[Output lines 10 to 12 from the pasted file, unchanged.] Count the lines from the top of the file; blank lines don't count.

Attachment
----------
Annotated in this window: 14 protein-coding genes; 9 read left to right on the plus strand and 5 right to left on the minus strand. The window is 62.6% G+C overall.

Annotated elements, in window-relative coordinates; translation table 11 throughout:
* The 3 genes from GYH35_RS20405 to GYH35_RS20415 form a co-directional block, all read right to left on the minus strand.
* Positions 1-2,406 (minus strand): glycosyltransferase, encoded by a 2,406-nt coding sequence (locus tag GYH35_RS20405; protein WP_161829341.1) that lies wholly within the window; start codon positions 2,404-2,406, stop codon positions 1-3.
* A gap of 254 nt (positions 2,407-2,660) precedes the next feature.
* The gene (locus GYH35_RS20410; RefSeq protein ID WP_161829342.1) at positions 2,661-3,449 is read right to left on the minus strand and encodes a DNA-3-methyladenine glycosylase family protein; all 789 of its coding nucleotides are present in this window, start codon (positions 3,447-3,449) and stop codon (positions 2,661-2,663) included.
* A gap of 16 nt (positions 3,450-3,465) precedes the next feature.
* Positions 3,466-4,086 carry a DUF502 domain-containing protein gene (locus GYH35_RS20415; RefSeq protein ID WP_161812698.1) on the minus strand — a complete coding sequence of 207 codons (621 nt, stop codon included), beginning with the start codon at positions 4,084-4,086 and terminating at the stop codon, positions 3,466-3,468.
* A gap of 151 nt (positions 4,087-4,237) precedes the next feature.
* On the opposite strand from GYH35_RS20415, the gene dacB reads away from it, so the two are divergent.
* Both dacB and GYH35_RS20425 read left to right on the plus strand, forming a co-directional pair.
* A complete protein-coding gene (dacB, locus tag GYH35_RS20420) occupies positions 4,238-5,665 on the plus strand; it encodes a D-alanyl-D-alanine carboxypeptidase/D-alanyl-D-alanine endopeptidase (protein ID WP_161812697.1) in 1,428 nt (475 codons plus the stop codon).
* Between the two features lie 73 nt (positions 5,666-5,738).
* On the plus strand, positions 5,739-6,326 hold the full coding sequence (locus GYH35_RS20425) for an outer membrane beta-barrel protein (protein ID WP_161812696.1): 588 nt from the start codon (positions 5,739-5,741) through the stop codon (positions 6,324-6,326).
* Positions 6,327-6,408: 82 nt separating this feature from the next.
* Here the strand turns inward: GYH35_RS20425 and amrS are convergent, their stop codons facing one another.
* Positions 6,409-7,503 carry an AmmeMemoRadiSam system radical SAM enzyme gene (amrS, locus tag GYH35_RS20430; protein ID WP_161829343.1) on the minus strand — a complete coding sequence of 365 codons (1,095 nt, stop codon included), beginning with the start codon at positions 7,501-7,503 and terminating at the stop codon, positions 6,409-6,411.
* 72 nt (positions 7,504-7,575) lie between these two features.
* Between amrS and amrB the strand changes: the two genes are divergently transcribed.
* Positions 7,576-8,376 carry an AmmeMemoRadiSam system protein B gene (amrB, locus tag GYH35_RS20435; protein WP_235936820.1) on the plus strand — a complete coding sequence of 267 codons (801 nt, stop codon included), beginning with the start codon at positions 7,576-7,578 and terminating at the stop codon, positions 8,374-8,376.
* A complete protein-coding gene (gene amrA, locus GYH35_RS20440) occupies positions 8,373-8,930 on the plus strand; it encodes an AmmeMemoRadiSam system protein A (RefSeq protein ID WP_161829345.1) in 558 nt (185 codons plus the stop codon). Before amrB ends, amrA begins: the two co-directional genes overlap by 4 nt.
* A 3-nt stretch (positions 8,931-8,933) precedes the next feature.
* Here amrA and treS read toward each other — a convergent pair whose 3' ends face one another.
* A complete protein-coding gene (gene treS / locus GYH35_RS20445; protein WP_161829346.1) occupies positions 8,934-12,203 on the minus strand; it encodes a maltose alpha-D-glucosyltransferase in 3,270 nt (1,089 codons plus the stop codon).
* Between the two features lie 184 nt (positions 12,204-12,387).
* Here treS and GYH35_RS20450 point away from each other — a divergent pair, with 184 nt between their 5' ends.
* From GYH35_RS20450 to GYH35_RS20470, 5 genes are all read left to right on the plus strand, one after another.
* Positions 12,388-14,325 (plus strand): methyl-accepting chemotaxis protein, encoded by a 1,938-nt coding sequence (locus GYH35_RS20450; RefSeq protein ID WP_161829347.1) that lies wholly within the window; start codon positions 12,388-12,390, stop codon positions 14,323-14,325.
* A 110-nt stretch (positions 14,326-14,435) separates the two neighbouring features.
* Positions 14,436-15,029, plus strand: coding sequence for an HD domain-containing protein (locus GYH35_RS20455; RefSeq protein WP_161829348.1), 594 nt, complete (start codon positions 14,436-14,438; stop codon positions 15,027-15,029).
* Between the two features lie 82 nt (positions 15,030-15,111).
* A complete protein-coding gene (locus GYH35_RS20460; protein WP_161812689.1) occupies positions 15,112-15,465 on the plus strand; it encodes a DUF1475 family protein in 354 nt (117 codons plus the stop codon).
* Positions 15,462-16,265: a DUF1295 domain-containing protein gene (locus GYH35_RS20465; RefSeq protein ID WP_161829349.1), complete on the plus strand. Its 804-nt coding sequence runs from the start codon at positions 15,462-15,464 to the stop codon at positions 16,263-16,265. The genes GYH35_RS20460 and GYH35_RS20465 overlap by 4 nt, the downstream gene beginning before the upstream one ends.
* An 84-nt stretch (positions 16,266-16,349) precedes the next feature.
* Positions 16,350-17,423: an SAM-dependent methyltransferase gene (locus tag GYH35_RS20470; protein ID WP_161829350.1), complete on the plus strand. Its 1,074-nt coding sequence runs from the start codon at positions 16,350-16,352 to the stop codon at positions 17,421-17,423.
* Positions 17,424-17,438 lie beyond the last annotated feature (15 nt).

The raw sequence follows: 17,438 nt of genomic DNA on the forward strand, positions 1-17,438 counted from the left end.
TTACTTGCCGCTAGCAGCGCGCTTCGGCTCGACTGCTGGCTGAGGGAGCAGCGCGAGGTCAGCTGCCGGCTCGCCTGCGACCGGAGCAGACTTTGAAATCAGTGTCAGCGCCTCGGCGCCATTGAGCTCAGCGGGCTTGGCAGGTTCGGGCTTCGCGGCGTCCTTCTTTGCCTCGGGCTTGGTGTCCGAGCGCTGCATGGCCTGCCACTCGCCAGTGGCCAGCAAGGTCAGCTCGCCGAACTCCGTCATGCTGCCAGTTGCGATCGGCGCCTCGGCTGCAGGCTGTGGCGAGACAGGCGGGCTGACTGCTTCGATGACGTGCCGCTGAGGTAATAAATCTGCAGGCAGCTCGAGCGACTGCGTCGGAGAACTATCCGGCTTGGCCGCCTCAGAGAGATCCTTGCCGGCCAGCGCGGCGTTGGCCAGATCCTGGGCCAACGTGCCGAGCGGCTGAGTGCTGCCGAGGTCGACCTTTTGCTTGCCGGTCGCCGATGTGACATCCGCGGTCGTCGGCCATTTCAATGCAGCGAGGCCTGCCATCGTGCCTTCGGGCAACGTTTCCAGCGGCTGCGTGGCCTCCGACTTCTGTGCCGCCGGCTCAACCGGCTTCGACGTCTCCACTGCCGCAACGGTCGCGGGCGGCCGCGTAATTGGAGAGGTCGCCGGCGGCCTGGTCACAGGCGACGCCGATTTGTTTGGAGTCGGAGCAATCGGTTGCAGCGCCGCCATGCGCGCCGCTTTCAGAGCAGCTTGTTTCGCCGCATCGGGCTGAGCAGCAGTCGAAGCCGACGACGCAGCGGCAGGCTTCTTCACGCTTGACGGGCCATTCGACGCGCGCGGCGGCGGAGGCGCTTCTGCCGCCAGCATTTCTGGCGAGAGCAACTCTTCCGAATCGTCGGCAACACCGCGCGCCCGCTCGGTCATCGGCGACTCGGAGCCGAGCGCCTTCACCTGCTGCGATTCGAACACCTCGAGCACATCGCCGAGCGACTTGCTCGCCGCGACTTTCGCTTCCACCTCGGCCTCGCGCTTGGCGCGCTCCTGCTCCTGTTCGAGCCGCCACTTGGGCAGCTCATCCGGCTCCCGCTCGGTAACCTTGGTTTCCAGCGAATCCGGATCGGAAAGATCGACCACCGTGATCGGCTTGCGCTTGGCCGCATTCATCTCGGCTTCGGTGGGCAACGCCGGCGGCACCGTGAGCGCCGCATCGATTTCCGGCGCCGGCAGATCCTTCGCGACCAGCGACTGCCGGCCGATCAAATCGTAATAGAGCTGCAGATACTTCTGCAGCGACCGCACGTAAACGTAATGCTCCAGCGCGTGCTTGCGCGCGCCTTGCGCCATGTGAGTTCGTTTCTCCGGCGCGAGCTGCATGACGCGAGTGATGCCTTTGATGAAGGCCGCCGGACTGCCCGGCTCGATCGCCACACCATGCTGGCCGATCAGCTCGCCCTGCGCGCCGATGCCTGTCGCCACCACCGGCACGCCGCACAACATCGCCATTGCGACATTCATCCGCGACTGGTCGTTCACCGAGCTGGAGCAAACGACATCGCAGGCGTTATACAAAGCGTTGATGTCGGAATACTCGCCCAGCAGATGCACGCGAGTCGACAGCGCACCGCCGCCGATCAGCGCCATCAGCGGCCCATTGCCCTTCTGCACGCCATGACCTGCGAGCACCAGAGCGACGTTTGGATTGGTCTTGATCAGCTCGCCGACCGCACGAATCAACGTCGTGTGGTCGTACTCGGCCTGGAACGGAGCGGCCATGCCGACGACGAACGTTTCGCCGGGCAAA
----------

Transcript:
* On the opposite strand from GYH35_RS20415, the gene dacB reads away from it, so the two are divergent.
* Both dacB and GYH35_RS20425 read left to right on the plus strand, forming a co-directional pair.
* A complete protein-coding gene (dacB, locus tag GYH35_RS20420) occupies positions 4,238-5,665 on the plus strand; it encodes a D-alanyl-D-alanine carboxypeptidase/D-alanyl-D-alanine endopeptidase (protein ID WP_161812697.1) in 1,428 nt (475 codons plus the stop codon).